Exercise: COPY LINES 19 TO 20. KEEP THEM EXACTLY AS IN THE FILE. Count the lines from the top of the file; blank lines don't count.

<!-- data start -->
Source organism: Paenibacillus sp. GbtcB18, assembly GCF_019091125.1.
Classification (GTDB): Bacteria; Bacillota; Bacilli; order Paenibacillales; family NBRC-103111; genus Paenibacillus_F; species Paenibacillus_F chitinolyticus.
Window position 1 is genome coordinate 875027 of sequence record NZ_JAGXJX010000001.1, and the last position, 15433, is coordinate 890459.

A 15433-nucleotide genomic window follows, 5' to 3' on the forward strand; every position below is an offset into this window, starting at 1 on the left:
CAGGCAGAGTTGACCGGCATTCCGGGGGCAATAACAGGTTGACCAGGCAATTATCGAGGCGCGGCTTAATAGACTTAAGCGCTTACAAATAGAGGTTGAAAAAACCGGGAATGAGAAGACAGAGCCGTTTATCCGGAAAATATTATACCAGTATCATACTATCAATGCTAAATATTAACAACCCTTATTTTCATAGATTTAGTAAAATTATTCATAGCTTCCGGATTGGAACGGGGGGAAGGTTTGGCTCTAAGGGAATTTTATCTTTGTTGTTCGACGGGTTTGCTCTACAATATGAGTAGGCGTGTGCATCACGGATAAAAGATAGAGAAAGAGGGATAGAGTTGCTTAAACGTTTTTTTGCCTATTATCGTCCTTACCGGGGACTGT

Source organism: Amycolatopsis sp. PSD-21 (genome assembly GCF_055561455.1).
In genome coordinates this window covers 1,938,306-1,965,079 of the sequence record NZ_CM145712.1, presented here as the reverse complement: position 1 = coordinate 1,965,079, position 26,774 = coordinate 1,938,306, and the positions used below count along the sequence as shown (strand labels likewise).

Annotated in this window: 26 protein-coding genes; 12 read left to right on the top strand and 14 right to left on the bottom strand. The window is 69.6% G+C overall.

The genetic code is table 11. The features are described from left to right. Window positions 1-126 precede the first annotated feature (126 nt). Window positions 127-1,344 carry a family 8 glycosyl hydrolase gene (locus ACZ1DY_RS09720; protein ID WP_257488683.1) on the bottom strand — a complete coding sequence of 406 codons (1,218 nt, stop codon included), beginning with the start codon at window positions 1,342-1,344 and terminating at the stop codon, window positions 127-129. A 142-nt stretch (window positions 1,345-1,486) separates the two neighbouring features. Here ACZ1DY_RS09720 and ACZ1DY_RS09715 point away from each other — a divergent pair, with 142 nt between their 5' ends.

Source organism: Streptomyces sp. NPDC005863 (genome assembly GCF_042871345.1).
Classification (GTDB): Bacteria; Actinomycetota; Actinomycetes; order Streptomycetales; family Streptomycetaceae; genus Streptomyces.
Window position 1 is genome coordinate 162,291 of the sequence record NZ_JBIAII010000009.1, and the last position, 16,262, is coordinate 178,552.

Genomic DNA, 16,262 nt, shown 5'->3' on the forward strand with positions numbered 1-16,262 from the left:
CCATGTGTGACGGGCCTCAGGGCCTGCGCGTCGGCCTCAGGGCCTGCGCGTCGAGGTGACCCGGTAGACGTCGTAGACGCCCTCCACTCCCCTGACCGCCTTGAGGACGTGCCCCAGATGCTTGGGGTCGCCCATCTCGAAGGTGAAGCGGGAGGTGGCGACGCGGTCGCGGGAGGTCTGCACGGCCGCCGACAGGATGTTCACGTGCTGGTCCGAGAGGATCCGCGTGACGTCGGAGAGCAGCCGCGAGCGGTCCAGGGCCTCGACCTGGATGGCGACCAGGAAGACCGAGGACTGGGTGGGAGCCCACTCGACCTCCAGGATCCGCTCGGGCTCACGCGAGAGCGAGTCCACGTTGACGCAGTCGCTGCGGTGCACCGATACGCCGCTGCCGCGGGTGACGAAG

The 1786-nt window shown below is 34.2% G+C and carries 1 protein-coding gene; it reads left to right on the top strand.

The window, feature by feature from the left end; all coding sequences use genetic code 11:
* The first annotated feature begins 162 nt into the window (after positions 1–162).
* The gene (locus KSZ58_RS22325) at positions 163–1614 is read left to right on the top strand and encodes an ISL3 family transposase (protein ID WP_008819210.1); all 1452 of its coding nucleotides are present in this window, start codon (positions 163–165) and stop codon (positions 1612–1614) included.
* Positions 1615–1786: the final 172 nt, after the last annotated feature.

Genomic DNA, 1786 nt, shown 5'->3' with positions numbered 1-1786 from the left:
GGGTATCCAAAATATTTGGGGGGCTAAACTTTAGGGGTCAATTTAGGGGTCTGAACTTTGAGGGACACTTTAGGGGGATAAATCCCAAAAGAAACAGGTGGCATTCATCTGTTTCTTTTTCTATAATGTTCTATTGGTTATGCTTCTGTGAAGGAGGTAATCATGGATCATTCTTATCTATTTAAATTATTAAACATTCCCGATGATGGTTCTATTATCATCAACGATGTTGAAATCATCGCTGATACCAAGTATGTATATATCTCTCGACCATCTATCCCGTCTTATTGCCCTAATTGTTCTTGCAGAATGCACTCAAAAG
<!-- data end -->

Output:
* Positions 1615–1786: the final 172 nt, after the last annotated feature.

Genomic DNA, 1786 nt, shown 5'->3' with positions numbered 1-1786 from the left: